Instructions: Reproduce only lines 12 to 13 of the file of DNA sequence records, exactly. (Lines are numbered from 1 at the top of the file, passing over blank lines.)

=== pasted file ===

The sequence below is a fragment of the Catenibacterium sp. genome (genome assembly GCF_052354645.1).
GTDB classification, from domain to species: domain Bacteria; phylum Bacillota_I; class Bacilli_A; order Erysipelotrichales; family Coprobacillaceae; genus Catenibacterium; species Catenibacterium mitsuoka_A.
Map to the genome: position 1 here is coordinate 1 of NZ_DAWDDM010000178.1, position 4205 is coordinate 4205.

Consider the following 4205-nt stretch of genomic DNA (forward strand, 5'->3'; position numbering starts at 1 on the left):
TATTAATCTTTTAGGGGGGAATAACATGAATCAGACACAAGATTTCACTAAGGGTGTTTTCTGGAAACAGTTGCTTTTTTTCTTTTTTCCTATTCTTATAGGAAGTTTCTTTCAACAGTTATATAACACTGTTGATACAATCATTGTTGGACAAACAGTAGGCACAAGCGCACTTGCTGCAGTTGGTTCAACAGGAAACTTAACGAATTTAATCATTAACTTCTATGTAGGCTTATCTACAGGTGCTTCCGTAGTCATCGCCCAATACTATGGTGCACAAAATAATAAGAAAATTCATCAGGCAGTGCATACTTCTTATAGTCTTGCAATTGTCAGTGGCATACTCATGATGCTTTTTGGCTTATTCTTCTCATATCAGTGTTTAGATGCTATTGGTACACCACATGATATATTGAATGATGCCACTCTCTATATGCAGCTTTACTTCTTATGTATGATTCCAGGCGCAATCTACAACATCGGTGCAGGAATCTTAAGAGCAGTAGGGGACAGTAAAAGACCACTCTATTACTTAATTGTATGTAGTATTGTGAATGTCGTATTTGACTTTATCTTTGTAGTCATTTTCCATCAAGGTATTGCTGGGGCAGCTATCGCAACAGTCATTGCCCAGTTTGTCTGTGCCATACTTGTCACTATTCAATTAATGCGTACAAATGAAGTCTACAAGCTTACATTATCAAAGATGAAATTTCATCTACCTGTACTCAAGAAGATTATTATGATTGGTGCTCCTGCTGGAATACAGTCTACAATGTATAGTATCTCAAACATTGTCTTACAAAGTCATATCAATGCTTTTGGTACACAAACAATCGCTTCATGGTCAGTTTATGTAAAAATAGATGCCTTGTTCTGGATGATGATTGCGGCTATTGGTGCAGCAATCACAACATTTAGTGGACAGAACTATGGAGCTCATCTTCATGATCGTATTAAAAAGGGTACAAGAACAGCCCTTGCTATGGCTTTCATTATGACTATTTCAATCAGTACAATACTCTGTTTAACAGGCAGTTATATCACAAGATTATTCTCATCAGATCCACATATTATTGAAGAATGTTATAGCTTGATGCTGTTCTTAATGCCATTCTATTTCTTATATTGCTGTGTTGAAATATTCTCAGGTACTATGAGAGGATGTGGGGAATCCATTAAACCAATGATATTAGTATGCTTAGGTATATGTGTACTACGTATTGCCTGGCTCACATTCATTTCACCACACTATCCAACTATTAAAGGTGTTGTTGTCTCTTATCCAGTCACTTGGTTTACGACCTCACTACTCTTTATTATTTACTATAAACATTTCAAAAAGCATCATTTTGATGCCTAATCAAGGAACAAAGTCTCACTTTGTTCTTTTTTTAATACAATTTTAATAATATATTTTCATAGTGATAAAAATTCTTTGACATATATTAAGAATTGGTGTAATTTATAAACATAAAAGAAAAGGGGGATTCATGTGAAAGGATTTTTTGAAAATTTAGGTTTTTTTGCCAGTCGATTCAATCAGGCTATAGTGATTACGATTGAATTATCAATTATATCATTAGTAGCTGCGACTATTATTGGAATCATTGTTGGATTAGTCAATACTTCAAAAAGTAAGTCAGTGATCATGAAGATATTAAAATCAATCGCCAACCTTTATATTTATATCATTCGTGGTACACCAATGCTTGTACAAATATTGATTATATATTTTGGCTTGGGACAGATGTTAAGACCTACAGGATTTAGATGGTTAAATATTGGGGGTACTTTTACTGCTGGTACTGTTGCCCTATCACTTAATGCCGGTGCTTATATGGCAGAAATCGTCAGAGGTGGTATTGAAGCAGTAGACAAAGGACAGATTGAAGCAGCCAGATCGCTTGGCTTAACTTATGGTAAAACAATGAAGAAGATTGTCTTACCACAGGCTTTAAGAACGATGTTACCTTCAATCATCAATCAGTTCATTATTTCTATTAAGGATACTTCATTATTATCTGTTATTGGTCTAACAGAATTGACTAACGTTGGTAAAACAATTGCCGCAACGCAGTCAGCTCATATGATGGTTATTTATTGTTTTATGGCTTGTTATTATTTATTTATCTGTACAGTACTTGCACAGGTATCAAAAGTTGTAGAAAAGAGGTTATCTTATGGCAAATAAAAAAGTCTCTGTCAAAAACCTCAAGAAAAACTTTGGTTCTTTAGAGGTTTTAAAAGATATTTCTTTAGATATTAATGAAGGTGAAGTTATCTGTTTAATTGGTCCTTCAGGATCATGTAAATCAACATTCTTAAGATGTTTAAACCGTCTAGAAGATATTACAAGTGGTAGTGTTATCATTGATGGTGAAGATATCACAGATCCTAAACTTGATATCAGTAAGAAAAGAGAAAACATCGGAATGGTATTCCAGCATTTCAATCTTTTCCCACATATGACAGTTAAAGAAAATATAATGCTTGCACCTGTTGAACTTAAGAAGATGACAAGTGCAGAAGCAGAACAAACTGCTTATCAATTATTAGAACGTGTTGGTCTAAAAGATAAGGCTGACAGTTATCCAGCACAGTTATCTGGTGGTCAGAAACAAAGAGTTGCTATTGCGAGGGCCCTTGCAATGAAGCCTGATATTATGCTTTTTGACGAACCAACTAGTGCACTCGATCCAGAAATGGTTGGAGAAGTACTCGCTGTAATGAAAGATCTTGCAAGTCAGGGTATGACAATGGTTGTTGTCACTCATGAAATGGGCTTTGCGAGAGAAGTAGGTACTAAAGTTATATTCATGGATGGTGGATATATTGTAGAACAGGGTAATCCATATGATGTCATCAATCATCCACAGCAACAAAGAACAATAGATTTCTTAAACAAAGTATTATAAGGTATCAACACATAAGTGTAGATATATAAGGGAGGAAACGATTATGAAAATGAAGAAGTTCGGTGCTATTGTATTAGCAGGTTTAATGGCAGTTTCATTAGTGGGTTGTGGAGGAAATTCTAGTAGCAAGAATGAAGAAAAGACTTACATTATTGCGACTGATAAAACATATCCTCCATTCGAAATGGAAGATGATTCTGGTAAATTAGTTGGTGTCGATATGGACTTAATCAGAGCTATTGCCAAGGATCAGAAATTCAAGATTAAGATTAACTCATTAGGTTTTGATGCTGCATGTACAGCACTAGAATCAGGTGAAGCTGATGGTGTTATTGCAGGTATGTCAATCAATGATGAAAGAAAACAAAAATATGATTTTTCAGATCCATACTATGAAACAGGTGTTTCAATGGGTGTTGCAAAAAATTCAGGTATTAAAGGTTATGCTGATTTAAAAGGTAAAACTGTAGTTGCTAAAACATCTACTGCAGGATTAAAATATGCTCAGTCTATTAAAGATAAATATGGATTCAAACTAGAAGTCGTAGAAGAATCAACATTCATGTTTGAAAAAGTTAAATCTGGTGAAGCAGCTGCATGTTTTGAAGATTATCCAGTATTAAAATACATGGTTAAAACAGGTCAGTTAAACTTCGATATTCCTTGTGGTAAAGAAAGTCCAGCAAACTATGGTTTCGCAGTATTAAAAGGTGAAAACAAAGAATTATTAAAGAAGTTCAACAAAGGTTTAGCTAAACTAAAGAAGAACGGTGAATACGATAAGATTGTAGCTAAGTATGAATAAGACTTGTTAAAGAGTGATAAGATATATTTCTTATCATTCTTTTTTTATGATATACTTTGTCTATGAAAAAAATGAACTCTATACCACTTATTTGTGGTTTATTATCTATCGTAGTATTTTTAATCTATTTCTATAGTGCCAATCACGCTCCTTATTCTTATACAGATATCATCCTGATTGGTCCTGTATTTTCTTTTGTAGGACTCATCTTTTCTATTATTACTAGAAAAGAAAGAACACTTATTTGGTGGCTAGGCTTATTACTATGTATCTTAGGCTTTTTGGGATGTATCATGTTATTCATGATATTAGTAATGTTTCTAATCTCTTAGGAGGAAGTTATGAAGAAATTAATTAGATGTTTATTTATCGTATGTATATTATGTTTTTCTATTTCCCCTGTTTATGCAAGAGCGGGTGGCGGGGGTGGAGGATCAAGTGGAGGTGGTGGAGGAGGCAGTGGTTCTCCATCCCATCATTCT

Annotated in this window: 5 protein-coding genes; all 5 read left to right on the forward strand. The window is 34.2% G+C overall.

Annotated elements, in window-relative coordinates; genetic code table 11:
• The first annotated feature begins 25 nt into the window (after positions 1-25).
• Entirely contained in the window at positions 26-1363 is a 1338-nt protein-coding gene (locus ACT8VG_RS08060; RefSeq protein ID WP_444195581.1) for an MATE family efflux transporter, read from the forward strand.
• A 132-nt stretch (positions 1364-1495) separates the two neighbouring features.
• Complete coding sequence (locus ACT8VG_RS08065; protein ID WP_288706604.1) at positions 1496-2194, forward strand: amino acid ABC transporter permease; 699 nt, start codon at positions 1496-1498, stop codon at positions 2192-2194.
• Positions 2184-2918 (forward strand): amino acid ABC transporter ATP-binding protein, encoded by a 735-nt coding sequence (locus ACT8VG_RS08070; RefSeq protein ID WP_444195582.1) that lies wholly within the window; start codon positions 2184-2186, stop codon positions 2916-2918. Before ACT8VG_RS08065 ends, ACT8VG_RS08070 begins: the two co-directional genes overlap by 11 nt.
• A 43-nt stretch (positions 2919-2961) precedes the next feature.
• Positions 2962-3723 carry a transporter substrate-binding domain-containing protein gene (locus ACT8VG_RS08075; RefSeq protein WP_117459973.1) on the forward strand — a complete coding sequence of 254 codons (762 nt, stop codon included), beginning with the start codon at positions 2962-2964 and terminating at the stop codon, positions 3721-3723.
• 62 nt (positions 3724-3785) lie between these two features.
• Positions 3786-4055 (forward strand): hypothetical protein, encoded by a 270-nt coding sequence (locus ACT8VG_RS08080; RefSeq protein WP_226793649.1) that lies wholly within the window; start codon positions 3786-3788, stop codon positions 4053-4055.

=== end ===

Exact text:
• Positions 2184-2918 (forward strand): amino acid ABC transporter ATP-binding protein, encoded by a 735-nt coding sequence (locus ACT8VG_RS08070; RefSeq protein ID WP_444195582.1) that lies wholly within the window; start codon positions 2184-2186, stop codon positions 2916-2918. Before ACT8VG_RS08065 ends, ACT8VG_RS08070 begins: the two co-directional genes overlap by 11 nt.
• A 43-nt stretch (positions 2919-2961) precedes the next feature.